On the other hand, when the memory rewrite unit 15, which is used to rewrite the control program in the market, outputs the erasure command signal E to all the ECUs mounted in the vehicle, it completes the entire rewrite procedure and then is disconnected from the on-vehicle control apparatus.

Subsequently, when the on-vehicle control apparatus is activated after the memory rewrite unit 15 has been disconnected therefrom, the CPU 6 activates the control program to start the processing routine shown in the flowchart of FIG. 10 again.

At this time, it is determined in Step S52 that the criterial value in the non-volatile ROM 7 and the predetermined value in the backup RAM 9 do not coincide with each other and that the data stored in the backup RAM 9 are abnormal (i.e., Yes). Then in Step S55, the control variables in the backup RAM 9 are initialized to the predetermined values corresponding to the new control program.

Subsequently, the CPU 6 stores a predetermined one of the control variables stored in the EEPROM 16 into the backup RAM 9 as a predetermined control variable (Step S62).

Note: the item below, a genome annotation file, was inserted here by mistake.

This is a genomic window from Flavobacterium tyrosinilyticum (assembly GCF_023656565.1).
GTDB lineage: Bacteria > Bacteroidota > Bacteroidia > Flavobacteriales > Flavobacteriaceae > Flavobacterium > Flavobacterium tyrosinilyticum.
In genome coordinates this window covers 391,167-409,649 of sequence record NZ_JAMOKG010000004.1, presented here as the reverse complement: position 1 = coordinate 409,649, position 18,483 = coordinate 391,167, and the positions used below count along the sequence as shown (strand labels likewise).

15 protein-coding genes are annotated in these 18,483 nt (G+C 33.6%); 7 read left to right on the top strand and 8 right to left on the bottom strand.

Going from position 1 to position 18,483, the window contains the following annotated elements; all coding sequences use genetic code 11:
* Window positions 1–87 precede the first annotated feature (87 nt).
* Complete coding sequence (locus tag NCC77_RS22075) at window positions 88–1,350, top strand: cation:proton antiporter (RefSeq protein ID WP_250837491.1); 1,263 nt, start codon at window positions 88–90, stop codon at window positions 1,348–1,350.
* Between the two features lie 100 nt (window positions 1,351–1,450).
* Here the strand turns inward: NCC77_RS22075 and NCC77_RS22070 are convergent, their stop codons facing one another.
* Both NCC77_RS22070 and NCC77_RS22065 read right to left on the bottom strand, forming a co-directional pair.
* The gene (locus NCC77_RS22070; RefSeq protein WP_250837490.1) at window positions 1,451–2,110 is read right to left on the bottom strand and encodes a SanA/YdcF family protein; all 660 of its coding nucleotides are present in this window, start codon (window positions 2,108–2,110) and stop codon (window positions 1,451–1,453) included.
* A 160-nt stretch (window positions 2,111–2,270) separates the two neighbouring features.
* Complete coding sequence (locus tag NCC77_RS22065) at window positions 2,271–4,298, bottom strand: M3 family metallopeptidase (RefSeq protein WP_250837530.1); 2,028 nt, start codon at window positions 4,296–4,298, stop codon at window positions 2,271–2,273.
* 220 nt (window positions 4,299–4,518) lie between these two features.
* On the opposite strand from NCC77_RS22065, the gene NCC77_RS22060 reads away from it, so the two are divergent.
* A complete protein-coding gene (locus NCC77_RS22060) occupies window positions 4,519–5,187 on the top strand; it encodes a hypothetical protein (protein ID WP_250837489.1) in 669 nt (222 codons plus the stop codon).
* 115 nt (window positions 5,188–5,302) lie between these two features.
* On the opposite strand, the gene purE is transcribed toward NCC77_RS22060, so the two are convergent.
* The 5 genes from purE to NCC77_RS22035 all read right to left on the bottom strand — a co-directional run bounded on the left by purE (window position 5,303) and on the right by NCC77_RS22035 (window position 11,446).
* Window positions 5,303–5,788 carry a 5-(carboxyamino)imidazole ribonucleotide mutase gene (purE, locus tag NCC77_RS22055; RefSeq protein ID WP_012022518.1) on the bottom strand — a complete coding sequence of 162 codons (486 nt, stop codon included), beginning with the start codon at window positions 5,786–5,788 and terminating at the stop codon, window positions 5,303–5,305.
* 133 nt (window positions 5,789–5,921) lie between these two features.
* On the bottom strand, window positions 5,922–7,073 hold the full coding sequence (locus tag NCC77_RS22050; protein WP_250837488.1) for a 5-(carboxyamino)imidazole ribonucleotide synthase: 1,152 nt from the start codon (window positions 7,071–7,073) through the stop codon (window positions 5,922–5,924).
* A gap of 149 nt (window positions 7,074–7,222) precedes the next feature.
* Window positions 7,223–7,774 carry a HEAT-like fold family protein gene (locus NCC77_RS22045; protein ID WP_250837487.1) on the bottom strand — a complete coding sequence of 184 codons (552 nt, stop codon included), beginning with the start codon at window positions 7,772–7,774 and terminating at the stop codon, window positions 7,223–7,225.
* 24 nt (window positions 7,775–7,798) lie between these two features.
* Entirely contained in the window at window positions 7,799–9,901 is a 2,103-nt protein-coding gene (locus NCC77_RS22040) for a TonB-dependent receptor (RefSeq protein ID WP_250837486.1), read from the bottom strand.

The predetermined control variable represents a control variable that needs to be retained and reutilized without being initialized.

In the on-vehicle control apparatus according to the third embodiment of the present invention, the control program initializes the control variables in the backup RAM 9 and then stores a predetermined one of the control variables in the EEPROM 16 into the backup RAM 9.

Therefore, only a minimum required one of the control variables can be initialized as the control program is rewritten. That one of the control variables which is desired to be retained and reutilized without being initialized can be stored into the backup RAM 9 from the EEPROM 16 even when the control program has been rewritten in the market. Thus, the controllability of the rewritten control program can be enhanced.

Fourth Embodiment

The control program initializes the control variables in the backup RAM 9 in response to the erasure command signal E in the foregoing first embodiment of the present invention. In response to the erasure command signal E, the control program may set the predetermined value stored in the backup RAM 9 to an abnormal value different from the criterial value stored in the non-volatile ROM 7 so that a determination on an abnormality is made in Step S52 for making a determination on an abnormality on the data stored in the backup RAM 9 in the foregoing second and third embodiments of the present invention.

However, the present invention should not be limited thereto. The control program may initialize the control variables in the backup RAM 9 in response to an initialization command signal that is output from the memory rewrite unit 15 to initialize the control variables in the backup RAM 9.